- "2014 Human Development Report Summary" (PDF). United Nations Development Programme. 2014. pp. 21–25. Retrieved 27 July 2014.
- Hoare, Ben. (2002) The Kingfisher A-Z Encyclopedia, Kingfisher Publications. p. 11. ISBN 0-7534-5569-2.
- Wiseman, John A., Africa South of the Sahara 2004 (33rd edition): The Gambia: Recent History, Europa Publications Ltd., 2004, page 456.
- Human Development Indices, Table 3: Human and income poverty, p. 35. Retrieved on 1 June 2009
- Easton P Education and Koranic Literacy in West Africa IK Notes on Indigenous Knowledge and Practices, n° 11, World Bank Group 1999 p 1–4
- Mungo Park, Travels in the Interior of Africa v. II, Chapter XXII – War and Slavery.
- Patrick Webb. 1994. Guests of the Crown: Convicts and Liberated Slaves on McCarthy Island, The Gambia. Geographical Journal. 160 (2): 136–142.
- The Gambia Colony and Protectorate: An Official Handbook (Library of African Study), 1906, 1967, by Frances Bisset Archer, ISBN 978-0714611396, pg.90-94
- Uppsala Conflict Data Program, Gambia, In depth: Economic crisis and a leftist coup attempt in 1981, viewed on 8 July 2013, http://www.ucdp.uu.se/gpdatabase/gpcountry.php?id=60®ionSelect=2-Southern_Africa#
- This article incorporates public domain material from the United States Department of State document "Background Note: The Gambia" (section).
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- Wright, Donald (2004). The World and a Very Small Place in Africa: A History of Globalization in Niumi, The Gambia. Armonk, New York: M.E. Sharpe. pp. 149–150. ISBN 978-0-7656-1007-2.
- Hayward, Derek; J. S. Oguntoyinbo (1987). Climatology of West Africa. Lanham, Maryland: Rowman & Littlefield. p. 189. ISBN 978-0-389-20721-4.
- In Gambia, New Coup Follows Old Pattern
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- Napoleon Bamfo, "The Political and Security Challenges Facing 'ECOWAS' in the Twenty-first Century: Testing the Limits of an Organization's Reputation", International Journal of Humanities and Social Science, Vol. 3 No. 3; February 2013
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- "The State of the World's Midwifery". United Nations Population Fund. Retrieved August 2011.
- Paul Tinder, "University of The Gambia launches public health masters programs", Vaccine News Daily, 11 October 2012
- "June 1–7, 2013". The Lancet. Retrieved 7 October 2013.
- "Religions in the Gambia". CIA World Factbook. Retrieved 28 July 2013.
- "CHAPTER IV – PROTECTION OF FUNDAMENTAL RIGHTS AND FREEDOMS". Constitution of the Republic of The Gambia. 1997. Retrieved 14 January 2009.
- "Gambia, The". International Religious Freedom Report 2007. Bureau of Democracy, Human Rights, and Labor. 14 September 2007. Retrieved 14 January 2009.
- Breach of Faith. Human Rights Watch. June 2005. p. 8. Retrieved June 4, 2014.
Estimates of around 20 million would be appropriate
- The Gambia & Senegal, By Andrew Burke, David Else, pg. 35
- Land, Law and Islam, By Siraj Sait, Hilary Lim, pg. 42
- "Shia Presence in Gambia:". Wow.gm. Retrieved 7 October 2013.
- the World Factbook[dead link]
- Simone Kalis. Medecine Traditionnele Religion et Divination Chez Les Seereer Siin Du Senegal. L'Harmattan (1997). ISBN 2-7384-5196-9
- Diouf, Niokhobaye. « Chronique du royaume du Sine, suivie de Notes sur les traditions orales et les sources écrites concernant le royaume du Sine par Charles Becker et Victor Martin (1972)», . (1972). Bulletin de l'IFAN, tome 34, série B, no 4, 1972, pp 706–7 (pp 4–5), pp 713–14 (pp 9–10)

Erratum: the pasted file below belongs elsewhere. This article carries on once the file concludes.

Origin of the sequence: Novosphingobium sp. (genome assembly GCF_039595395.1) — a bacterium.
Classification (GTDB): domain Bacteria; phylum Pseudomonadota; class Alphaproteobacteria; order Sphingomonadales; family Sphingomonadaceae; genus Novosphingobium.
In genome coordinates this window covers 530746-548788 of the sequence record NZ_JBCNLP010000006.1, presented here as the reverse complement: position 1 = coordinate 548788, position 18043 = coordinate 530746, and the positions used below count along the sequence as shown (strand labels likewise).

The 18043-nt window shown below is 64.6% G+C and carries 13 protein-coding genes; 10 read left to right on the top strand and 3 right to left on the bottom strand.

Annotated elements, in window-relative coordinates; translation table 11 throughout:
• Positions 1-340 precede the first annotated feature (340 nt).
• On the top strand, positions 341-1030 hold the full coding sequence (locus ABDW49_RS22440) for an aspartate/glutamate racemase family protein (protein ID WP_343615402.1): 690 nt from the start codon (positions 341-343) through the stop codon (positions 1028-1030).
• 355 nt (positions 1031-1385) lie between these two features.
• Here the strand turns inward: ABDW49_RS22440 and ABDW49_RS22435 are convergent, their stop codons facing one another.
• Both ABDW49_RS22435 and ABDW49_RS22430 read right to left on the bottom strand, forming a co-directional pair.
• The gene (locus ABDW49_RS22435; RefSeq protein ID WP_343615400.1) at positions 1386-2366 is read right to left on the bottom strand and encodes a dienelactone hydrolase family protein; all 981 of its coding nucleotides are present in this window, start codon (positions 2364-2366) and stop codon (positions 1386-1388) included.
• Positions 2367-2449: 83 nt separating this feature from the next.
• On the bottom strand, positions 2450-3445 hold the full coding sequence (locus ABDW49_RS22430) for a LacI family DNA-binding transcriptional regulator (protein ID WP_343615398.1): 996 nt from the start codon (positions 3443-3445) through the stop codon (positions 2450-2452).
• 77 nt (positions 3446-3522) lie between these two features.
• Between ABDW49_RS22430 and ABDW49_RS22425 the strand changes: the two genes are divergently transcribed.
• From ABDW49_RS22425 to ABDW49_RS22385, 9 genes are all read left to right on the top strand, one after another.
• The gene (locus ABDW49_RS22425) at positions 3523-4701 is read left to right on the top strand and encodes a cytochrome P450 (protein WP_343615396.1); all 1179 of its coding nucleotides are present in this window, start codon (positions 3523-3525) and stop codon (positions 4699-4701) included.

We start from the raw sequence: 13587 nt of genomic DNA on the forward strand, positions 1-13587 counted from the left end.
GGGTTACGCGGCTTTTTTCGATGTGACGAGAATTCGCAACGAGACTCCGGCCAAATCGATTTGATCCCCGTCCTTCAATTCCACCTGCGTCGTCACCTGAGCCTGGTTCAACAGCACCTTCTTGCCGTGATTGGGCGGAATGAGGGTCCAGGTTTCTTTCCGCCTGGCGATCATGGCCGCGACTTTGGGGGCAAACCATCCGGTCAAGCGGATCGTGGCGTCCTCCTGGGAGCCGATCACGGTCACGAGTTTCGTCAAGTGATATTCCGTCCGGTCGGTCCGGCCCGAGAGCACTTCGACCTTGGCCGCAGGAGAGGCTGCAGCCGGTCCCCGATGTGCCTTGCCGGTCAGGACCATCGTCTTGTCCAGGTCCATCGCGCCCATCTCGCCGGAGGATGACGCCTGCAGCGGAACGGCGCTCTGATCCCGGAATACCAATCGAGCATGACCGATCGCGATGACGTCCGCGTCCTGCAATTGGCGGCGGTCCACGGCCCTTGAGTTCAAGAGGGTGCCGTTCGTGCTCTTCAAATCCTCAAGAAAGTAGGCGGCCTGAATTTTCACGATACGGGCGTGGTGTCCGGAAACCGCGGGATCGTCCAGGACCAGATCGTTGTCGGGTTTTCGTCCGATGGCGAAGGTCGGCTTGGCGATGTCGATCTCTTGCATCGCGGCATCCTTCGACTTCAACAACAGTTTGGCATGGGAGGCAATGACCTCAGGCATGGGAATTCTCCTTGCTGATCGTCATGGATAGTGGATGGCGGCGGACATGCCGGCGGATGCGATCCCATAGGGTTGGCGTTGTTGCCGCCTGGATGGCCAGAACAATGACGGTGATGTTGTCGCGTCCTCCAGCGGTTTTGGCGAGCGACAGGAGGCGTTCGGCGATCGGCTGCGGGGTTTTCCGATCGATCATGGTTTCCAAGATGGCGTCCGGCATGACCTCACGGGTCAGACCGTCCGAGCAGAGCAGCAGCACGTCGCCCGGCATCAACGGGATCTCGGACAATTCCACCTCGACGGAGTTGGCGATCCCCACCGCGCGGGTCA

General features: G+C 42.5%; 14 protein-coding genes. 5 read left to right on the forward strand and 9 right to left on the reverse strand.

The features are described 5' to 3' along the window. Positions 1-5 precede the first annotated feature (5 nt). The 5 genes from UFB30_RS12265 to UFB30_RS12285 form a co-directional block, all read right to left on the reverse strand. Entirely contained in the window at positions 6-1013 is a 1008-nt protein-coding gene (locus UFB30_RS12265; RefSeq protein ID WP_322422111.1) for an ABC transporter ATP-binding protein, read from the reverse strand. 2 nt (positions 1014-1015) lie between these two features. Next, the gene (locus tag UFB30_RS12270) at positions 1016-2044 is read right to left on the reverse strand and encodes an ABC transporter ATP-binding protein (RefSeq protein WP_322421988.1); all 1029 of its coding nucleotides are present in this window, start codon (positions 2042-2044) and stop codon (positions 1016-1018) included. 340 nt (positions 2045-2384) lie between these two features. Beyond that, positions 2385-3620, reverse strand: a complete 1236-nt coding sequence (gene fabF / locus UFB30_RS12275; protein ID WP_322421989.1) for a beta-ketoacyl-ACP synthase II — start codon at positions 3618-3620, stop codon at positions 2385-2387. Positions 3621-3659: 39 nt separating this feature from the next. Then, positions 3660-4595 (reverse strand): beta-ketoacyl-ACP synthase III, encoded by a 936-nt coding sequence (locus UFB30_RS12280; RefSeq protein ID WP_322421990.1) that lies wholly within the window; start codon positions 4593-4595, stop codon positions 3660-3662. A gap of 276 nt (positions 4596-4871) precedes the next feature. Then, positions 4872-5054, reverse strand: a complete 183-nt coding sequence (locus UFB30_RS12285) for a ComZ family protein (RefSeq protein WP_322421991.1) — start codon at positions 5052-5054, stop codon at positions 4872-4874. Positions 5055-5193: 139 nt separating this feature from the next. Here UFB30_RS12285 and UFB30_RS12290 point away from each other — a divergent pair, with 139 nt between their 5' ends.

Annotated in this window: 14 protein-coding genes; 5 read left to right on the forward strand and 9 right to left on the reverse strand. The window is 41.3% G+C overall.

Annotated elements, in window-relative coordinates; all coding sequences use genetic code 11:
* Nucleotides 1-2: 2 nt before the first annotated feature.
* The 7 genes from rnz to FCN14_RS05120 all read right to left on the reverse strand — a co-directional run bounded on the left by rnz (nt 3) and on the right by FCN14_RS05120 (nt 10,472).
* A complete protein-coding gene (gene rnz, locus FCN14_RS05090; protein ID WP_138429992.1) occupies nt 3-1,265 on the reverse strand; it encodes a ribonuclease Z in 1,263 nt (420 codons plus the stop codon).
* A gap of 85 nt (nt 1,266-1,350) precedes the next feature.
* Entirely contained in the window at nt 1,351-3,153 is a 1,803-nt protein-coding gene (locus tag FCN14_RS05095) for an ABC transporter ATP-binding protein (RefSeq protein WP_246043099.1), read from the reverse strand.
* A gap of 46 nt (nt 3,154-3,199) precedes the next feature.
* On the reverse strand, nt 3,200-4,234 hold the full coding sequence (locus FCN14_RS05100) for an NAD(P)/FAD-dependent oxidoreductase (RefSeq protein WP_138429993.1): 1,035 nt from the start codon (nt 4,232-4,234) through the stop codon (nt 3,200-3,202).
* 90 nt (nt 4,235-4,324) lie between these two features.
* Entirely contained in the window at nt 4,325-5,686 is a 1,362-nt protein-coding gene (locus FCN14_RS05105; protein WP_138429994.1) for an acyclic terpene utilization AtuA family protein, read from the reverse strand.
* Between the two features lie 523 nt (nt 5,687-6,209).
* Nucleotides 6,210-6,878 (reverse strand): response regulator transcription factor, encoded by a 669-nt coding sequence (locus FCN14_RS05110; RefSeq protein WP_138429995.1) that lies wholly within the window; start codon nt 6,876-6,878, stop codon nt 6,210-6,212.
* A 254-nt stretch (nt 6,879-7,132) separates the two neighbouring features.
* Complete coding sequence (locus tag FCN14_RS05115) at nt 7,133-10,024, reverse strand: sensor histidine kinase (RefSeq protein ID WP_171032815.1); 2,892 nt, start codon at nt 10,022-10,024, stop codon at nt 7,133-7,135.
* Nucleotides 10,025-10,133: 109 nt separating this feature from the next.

- "Country profile: The Gambia". BBC News website. Retrieved 16 October 2008.
- "President tightens media laws in The Gambia". Mail & Guardian. 11 May 2005. Retrieved 16 October 2008.
- "Banjul newspaper reporter freed on bail pending trial". Reporters without borders. 13 June 2006. Retrieved 16 October 2008.
- "Gambia – Annual report 2005". Reporters Without Borders. December 2004. Retrieved 16 October 2008.
- Bennet, Lindsey and Voormeij, Lisa, The Gambia (Travellers), (Thomas Cook Publishing, 2009)
- Emms, Craig and Barnett, Linda, Gambia (Bradt Travel Guides), (Bradt Travel Guides, 2006)
- Hughes, Arnold, Historical Dictionary of the Gambia, (Scarecrow Press, 2008)
- Hughes, Arnold and Perfect, David, A Political History of The Gambia, 1816–1994, (University of Rochester Press, 2008)
- Gregg, Emma and Trillo, Richard, The Rough Guide to The Gambia, (Rough Guides, 2006)
- Kane, Katharina, Lonely Planet Guide: The Gambia and Senegal, (Lonely Planet Publications, 2009)
- Rice, Berkeley, Enter Gambia: The Birth of an Improbable Nation, (Houghton Mifflin. 1967)
- Sarr, Samsudeen, Coup D'etat by the Gambia National Army, (Xlibris, Corp., 2007)
- Sternfeldt, Ann-Britt, The Good Tourist in The Gambia: Travelguide for conscious tourists Translated from Swedish by Rolli Fölsch (Sexdrega,2000)
- Tomkinson, Michael, Michael Tomkinson's Gambia, (Michael Tomkinson Publishing, 2001)
- Various, Insight Guide: Gambia and Senegal, (APA Publications Pte Ltd., 2009)
- Wright, Donald R, The World and a Very Small Place in Africa: A History of Glogalization in Niumi, The Gambia (New York: M.E. Sharpe, 2004)
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- General information
- Gambia Guide – Comprehensive information
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- The Gambia – A comprehensive website about the Gambia
- The Gambia entry at The World Factbook
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- The Gambia at DMOZ
- The Gambia from the BBC News
- Wikimedia Atlas of The Gambia
- Key Development Forecasts for the Gambia from International Futures
- Birdwatching in the Gambia – Website about Birdwatching in the Gambia including photo galleries of Gambian birds